Canadian physicist Donna Strickland is the first woman in 55 years to be awarded the Nobel Prize in Physics.
Strickland, who jointly won the award with Gérard Mourou, for their work in generating high-intensity, ultra-short optical pulses, is only the third woman to receive the honor in the history of the Nobel Prizes.
Their work, which is called “chirped pulse amplification,” makes it possible to cut holes in living matter with tremendous precision, making surgeries on delicate tissue, such as eyes, possible.
American Arthur Ashkin, a 96-year-old physicist, was also awarded the Nobel in Physics for developing “optical tweezers,” letting researchers examine things as small as one micron in size without damaging them.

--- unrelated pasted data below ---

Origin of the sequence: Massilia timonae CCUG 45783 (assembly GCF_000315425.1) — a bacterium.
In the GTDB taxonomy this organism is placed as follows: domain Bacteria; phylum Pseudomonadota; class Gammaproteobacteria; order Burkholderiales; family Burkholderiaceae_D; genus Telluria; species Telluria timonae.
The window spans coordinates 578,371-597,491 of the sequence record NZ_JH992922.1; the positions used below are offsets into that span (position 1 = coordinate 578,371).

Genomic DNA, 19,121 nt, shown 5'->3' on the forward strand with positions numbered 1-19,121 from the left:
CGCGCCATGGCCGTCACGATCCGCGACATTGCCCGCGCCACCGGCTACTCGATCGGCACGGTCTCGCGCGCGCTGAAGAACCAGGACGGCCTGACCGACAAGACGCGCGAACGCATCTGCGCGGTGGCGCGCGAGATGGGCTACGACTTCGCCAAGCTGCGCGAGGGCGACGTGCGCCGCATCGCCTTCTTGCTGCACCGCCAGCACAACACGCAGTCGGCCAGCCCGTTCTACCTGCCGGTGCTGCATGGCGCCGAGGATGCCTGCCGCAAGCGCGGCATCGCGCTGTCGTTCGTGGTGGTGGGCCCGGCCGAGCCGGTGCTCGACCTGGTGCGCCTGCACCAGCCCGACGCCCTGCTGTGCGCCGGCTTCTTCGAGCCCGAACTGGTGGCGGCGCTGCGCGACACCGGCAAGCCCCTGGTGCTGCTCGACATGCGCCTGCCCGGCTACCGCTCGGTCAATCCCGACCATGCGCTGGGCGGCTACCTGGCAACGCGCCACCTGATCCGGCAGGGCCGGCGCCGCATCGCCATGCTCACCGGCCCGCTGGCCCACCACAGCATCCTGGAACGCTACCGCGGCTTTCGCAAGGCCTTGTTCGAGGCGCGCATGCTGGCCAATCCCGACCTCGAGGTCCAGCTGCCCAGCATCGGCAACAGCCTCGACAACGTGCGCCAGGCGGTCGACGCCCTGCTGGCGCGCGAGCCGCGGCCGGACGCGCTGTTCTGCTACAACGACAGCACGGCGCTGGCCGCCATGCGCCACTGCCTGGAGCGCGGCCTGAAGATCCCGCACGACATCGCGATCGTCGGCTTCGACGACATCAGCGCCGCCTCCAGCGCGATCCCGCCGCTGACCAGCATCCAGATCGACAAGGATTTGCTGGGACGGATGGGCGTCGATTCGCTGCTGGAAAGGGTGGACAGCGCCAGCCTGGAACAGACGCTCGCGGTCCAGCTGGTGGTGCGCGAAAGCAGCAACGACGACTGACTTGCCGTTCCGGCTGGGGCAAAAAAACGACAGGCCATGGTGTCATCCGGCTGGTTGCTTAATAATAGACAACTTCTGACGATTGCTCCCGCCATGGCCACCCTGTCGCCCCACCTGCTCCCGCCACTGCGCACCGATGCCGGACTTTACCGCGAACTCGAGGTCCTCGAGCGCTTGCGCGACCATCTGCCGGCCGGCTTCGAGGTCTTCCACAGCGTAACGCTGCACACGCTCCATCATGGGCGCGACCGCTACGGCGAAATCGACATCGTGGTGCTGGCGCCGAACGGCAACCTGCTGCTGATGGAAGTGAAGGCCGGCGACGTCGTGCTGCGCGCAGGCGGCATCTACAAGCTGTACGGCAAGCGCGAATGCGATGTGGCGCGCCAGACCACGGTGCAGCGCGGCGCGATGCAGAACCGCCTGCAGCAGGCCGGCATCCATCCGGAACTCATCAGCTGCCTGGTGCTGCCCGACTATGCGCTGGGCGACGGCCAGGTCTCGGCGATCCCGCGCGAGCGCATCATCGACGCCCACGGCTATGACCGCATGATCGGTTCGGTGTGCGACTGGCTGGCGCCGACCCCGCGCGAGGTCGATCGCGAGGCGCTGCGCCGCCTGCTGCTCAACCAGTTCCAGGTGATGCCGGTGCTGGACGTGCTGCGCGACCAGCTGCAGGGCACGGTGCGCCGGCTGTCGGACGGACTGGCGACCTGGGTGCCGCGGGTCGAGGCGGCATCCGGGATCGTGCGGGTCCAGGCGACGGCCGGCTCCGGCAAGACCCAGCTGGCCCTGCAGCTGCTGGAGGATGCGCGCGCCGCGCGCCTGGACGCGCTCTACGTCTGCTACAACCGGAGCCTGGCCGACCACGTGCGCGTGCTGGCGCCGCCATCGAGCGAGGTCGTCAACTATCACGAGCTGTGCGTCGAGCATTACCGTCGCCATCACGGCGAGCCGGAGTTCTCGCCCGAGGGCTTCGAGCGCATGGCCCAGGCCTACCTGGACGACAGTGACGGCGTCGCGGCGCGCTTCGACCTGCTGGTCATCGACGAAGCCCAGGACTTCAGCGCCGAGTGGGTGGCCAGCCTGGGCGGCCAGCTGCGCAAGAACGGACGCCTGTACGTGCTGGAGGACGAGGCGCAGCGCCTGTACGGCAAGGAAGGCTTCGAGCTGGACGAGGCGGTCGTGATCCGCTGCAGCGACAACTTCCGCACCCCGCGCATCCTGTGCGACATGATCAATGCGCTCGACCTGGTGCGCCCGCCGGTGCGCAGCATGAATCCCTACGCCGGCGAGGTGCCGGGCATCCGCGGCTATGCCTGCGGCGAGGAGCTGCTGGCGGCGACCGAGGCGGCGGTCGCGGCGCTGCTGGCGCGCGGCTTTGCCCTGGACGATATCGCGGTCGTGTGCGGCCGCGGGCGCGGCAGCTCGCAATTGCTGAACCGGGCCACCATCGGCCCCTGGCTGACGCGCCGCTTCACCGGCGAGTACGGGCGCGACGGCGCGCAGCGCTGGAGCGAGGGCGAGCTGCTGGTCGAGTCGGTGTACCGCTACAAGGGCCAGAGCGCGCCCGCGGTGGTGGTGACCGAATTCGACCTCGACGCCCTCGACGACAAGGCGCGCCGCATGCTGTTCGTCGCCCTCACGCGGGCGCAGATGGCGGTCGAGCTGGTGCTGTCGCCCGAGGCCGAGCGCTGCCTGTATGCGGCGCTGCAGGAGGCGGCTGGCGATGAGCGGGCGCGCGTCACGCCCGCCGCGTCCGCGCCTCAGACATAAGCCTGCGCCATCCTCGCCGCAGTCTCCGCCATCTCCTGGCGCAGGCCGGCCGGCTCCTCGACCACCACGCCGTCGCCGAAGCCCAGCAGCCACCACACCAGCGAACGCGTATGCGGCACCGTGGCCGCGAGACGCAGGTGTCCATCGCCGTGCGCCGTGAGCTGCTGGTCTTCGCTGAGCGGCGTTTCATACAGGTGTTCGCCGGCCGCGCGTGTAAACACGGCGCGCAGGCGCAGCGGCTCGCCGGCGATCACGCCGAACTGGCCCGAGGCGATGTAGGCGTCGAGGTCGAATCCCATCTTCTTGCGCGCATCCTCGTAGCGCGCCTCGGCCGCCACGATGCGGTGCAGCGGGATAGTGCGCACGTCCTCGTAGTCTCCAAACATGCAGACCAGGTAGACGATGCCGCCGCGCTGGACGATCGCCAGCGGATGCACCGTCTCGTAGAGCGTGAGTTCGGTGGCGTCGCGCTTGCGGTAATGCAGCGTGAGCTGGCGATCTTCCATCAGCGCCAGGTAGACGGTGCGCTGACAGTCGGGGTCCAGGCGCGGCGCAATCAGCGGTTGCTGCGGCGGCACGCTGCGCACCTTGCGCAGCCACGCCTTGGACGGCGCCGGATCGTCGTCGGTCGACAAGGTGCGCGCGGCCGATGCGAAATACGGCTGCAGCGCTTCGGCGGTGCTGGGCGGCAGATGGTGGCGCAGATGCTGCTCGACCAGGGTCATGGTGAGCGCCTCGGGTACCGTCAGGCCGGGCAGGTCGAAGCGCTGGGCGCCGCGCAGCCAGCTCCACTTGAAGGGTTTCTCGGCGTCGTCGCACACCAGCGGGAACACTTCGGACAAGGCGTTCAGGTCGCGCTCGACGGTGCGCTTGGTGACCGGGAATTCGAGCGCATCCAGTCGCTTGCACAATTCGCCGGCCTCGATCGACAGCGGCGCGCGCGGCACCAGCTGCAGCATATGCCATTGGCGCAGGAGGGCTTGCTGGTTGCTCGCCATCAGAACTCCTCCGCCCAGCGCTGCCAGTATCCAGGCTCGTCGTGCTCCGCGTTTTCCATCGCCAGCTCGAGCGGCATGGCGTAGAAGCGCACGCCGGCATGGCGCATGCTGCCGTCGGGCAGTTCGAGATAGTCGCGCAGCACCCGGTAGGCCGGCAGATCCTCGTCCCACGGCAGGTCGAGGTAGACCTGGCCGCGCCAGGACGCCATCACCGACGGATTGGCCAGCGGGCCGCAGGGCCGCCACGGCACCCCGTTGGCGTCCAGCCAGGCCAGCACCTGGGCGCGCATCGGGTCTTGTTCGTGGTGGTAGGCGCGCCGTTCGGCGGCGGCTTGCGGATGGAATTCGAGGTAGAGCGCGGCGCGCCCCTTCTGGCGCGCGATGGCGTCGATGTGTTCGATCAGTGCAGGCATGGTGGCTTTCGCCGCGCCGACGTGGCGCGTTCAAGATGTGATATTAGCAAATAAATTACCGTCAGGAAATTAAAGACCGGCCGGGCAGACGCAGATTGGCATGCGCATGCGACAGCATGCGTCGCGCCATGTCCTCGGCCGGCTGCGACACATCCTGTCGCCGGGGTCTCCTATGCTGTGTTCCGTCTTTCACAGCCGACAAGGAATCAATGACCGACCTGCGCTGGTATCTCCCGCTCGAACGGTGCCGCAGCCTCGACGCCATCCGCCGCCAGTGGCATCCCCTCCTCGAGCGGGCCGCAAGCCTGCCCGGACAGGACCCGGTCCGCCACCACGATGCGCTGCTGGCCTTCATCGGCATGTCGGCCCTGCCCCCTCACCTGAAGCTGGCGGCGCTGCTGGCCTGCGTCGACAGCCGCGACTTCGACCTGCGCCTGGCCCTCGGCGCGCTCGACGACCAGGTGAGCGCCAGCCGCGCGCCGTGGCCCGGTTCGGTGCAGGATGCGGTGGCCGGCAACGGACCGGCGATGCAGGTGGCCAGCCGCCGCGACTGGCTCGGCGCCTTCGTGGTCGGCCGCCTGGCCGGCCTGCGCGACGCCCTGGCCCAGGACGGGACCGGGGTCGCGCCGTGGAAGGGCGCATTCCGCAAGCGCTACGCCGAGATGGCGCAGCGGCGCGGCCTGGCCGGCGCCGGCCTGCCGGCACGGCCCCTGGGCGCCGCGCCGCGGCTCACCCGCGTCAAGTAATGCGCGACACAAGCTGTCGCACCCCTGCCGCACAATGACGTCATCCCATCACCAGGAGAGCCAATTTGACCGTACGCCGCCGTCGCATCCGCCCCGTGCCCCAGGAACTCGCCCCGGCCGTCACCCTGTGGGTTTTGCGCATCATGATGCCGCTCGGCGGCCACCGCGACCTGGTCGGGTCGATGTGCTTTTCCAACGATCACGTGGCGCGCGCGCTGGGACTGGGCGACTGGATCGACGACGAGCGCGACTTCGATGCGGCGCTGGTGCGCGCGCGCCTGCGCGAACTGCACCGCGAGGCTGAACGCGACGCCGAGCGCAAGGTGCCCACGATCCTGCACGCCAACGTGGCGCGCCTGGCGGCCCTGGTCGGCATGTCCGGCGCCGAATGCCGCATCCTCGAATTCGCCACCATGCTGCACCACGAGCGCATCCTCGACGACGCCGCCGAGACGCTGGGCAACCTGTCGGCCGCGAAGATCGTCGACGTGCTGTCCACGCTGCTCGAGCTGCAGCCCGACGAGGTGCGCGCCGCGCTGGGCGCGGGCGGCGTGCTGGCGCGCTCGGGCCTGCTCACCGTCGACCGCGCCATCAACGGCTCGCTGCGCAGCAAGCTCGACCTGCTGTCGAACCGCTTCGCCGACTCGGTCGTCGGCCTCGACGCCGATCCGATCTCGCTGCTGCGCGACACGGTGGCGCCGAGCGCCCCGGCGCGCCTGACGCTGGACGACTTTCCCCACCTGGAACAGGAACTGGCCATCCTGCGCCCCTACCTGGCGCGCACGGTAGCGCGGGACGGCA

In a statement after receiving the prize, Strickland said “We need to celebrate women physicists because they’re out there… I’m honoured to be one of those women.”
The award puts her in esteemed company. Other women who have received the Nobel Prize in Physics include Marie Curie and Maria Goeppert-Mayer, whose work was key in understanding nuclear energy.
The Nobel comes with an award of 9 million Swedish kronor (roughly $1 million). Strickland and Mourou will take half of that with Ashkin receiving the rest.